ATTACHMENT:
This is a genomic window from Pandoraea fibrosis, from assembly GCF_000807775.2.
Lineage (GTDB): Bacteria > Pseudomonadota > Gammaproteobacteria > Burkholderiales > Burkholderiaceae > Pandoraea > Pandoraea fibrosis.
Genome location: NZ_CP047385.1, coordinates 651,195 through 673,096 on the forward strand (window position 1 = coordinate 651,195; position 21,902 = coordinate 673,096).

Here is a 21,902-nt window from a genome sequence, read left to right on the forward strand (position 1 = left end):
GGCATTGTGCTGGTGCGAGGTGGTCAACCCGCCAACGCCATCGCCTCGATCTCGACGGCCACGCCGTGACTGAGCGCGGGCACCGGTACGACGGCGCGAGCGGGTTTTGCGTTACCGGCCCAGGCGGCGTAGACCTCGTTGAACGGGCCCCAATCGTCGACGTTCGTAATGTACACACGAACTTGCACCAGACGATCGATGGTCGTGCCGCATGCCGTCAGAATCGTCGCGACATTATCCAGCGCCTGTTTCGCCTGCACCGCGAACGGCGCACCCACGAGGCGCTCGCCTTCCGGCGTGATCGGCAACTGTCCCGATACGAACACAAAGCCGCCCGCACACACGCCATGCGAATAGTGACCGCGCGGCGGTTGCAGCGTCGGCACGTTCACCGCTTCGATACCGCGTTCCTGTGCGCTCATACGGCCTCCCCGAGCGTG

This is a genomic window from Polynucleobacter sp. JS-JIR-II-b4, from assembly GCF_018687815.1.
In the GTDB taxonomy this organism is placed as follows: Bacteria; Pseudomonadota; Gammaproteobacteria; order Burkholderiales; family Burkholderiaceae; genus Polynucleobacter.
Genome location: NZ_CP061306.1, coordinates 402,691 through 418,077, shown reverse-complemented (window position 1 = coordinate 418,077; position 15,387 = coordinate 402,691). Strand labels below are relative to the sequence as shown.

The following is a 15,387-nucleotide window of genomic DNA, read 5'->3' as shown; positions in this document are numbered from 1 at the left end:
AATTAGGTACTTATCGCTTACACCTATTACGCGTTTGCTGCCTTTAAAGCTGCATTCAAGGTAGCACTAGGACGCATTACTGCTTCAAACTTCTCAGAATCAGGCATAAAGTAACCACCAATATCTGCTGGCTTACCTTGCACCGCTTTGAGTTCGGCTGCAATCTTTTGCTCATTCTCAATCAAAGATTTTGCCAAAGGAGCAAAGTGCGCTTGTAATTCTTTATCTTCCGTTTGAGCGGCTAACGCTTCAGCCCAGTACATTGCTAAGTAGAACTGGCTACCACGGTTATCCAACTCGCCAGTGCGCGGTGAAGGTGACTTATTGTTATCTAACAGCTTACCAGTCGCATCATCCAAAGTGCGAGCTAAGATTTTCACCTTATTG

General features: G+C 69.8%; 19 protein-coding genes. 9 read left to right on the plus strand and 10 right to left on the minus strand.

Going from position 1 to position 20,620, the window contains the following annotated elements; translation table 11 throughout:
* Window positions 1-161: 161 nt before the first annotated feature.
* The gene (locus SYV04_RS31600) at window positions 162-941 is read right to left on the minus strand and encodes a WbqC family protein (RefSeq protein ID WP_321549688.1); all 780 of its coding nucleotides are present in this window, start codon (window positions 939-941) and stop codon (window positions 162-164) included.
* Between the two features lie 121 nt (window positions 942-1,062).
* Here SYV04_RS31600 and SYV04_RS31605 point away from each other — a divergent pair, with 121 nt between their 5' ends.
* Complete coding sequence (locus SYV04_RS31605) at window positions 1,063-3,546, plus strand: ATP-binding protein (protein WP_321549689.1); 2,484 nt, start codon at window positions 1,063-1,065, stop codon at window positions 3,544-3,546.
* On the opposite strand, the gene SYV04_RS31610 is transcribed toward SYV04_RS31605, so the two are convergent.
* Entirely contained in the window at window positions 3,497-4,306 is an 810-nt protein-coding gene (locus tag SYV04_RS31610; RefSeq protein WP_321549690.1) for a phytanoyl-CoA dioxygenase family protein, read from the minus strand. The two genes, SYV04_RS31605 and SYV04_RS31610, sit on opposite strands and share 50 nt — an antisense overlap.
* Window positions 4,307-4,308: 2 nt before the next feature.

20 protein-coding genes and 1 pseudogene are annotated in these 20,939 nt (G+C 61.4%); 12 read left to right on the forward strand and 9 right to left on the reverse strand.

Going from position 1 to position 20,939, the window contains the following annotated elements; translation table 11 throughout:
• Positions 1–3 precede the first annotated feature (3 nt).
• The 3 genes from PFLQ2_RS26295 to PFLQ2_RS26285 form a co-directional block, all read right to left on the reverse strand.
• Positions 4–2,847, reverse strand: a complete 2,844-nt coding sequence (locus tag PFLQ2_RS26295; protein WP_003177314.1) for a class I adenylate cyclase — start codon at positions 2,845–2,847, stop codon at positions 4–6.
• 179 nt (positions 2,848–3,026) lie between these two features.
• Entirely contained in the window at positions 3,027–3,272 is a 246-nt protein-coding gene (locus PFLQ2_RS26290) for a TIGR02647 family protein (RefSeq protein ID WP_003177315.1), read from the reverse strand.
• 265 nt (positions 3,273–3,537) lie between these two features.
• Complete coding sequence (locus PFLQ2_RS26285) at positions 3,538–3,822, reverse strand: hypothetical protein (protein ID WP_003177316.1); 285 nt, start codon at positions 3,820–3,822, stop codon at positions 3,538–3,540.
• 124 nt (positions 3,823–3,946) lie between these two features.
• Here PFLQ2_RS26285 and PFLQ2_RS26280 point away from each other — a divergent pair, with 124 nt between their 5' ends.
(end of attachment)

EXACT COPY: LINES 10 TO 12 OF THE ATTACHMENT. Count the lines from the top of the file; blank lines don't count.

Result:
AATTAGGTACTTATCGCTTACACCTATTACGCGTTTGCTGCCTTTAAAGCTGCATTCAAGGTAGCACTAGGACGCATTACTGCTTCAAACTTCTCAGAATCAGGCATAAAGTAACCACCAATATCTGCTGGCTTACCTTGCACCGCTTTGAGTTCGGCTGCAATCTTTTGCTCATTCTCAATCAAAGATTTTGCCAAAGGAGCAAAGTGCGCTTGTAATTCTTTATCTTCCGTTTGAGCGGCTAACGCTTCAGCCCAGTACATTGCTAAGTAGAACTGGCTACCACGGTTATCCAACTCGCCAGTGCGCGGTGAAGGTGACTTATTGTTATCTAACAGCTTACCAGTCGCATCATCCAAAGTGCGAGCTAAGATTTTCACCTTATTG

General features: G+C 69.8%; 19 protein-coding genes. 9 read left to right on the plus strand and 10 right to left on the minus strand.

Going from position 1 to position 20,620, the window contains the following annotated elements; translation table 11 throughout: